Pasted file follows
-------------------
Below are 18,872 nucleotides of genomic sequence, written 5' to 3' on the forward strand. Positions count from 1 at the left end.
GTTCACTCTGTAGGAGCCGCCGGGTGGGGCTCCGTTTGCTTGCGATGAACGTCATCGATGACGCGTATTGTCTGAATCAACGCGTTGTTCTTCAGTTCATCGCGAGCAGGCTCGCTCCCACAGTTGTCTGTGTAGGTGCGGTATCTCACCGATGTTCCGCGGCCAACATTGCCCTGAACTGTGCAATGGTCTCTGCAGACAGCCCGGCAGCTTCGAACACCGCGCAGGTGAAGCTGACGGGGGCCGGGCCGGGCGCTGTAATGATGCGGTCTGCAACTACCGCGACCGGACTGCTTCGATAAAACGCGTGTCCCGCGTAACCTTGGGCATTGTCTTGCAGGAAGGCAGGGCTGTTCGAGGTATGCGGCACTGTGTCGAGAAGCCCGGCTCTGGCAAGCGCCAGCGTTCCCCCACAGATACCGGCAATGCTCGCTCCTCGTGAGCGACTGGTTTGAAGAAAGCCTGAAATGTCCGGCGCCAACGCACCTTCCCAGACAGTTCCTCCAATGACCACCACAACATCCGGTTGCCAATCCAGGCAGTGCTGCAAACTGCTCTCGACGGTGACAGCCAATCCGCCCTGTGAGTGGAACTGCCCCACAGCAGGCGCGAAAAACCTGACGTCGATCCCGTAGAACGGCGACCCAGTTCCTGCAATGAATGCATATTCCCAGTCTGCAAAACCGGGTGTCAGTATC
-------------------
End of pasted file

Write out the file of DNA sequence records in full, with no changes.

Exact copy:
Below are 18,872 nucleotides of genomic sequence, written 5' to 3' on the forward strand. Positions count from 1 at the left end.
GTTCACTCTGTAGGAGCCGCCGGGTGGGGCTCCGTTTGCTTGCGATGAACGTCATCGATGACGCGTATTGTCTGAATCAACGCGTTGTTCTTCAGTTCATCGCGAGCAGGCTCGCTCCCACAGTTGTCTGTGTAGGTGCGGTATCTCACCGATGTTCCGCGGCCAACATTGCCCTGAACTGTGCAATGGTCTCTGCAGACAGCCCGGCAGCTTCGAACACCGCGCAGGTGAAGCTGACGGGGGCCGGGCCGGGCGCTGTAATGATGCGGTCTGCAACTACCGCGACCGGACTGCTTCGATAAAACGCGTGTCCCGCGTAACCTTGGGCATTGTCTTGCAGGAAGGCAGGGCTGTTCGAGGTATGCGGCACTGTGTCGAGAAGCCCGGCTCTGGCAAGCGCCAGCGTTCCCCCACAGATACCGGCAATGCTCGCTCCTCGTGAGCGACTGGTTTGAAGAAAGCCTGAAATGTCCGGCGCCAACGCACCTTCCCAGACAGTTCCTCCAATGACCACCACAACATCCGGTTGCCAATCCAGGCAGTGCTGCAAACTGCTCTCGACGGTGACAGCCAATCCGCCCTGTGAGTGGAACTGCCCCACAGCAGGCGCGAAAAACCTGACGTCGATCCCGTAGAACGGCGACCCAGTTCCTGCAATGAATGCATATTCCCAGTCTGCAAAACCGGGTGTCAGTATC